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I Think That I Shall Never See - Using and Analyzing Poetry in the Classroom - TeachersFirst

Grades
K to 8
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TeachersFirst Help! I Lost My Library/Media Specialist series, reviewed here shares this article that includes ideas and resources for teaching and...more
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TeachersFirst Help! I Lost My Library/Media Specialist series, reviewed here shares this article that includes ideas and resources for teaching and engaging students in learning about poetry. The background section covers the history of poetry, from epic poems of the ancient Greeks to modern free verse, addressing complex themes. The activities sections provide suggestions for poetry books and activities. Further down the page, the extensions share resources and ideas for students to create and share poems. Information includes correlation to ISTE and AASL standards.

tag(s): book lists (158), poetry (187)

In the Classroom

Use the ideas found in this article to find poetry books and activities that engage students while teaching the concepts and features of poetry. Ask students to share and illustrate their favorite poems, then create a class flip book using PDF to Flipbook Converter, reviewed here. If necessary, take pictures of student projects, then use SmallPDF, reviewed here to convert your JPG to a PDF document. Extend learning further by hosting a poetry slam or poetry reading that features students' poetry. Find ideas for hosting a poetry event by reading the TeachersFirst blog post, From Page to Stage: Hosting a Poetry Cafe for Poem in Your Pocket Day, poetry-cafe-for-poem-in-your-pocket-day/4">located here.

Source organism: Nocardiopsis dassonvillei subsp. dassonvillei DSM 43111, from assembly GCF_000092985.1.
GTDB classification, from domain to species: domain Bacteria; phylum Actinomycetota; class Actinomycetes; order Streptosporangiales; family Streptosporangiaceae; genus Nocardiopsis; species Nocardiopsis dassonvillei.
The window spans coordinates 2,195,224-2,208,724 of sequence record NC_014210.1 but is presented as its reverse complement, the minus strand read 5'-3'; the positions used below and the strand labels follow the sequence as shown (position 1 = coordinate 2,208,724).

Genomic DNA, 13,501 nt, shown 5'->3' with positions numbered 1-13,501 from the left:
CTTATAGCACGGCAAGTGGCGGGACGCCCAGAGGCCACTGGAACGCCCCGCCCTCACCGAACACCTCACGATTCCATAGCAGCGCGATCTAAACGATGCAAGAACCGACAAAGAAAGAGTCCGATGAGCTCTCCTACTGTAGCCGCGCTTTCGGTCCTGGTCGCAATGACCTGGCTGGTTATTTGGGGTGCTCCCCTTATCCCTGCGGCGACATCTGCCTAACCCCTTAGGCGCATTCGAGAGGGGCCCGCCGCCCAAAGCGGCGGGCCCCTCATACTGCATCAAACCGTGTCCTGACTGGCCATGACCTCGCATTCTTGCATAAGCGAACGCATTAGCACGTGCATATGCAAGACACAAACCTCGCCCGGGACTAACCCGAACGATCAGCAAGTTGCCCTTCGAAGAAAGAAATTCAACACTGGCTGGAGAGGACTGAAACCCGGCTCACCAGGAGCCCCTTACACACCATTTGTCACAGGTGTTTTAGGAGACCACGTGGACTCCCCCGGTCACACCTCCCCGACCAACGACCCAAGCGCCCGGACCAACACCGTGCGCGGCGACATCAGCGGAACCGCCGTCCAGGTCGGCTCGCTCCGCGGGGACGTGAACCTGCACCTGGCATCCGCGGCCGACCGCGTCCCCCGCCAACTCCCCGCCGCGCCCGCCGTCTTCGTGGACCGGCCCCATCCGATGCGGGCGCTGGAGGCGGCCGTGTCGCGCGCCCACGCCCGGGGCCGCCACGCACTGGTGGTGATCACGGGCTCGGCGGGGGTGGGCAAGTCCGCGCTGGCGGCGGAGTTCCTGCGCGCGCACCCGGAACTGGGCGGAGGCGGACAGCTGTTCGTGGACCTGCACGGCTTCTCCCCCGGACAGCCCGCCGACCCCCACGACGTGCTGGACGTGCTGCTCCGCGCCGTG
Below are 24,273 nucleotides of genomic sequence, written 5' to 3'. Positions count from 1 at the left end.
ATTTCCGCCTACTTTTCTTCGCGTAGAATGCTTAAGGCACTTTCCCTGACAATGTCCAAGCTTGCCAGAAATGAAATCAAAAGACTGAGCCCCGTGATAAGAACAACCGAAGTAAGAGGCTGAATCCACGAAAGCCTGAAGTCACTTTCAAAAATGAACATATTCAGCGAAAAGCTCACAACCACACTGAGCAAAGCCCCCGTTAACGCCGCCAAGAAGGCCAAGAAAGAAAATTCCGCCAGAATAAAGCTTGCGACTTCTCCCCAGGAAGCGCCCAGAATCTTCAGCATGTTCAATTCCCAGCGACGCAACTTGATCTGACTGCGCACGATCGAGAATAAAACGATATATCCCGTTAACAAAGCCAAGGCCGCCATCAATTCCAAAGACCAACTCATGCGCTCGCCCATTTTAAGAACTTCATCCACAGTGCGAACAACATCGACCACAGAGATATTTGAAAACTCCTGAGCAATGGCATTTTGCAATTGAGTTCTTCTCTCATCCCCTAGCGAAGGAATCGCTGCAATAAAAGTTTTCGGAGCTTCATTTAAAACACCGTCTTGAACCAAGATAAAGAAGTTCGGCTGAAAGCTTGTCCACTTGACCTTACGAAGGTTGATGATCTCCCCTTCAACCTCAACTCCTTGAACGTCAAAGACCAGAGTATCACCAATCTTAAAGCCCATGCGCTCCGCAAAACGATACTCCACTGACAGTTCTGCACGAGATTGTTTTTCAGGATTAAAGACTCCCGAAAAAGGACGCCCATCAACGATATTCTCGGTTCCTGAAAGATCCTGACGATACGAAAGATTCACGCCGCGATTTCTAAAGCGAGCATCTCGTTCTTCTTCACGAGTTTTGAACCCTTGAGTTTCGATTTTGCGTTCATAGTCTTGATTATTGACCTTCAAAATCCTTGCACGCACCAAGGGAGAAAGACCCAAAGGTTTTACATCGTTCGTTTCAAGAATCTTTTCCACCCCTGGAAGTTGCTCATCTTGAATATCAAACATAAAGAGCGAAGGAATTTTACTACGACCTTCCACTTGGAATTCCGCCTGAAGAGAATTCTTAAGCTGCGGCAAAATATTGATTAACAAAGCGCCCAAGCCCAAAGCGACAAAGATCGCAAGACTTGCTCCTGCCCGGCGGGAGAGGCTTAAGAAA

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Kids Think Wide - Lucy Spruce

Grades
3 to 12
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Kids Think Wide uses artificial intelligence (AI)-created images to inspire student creativity and storytelling. Visit the pictures portion of the site to find vibrant images that include...more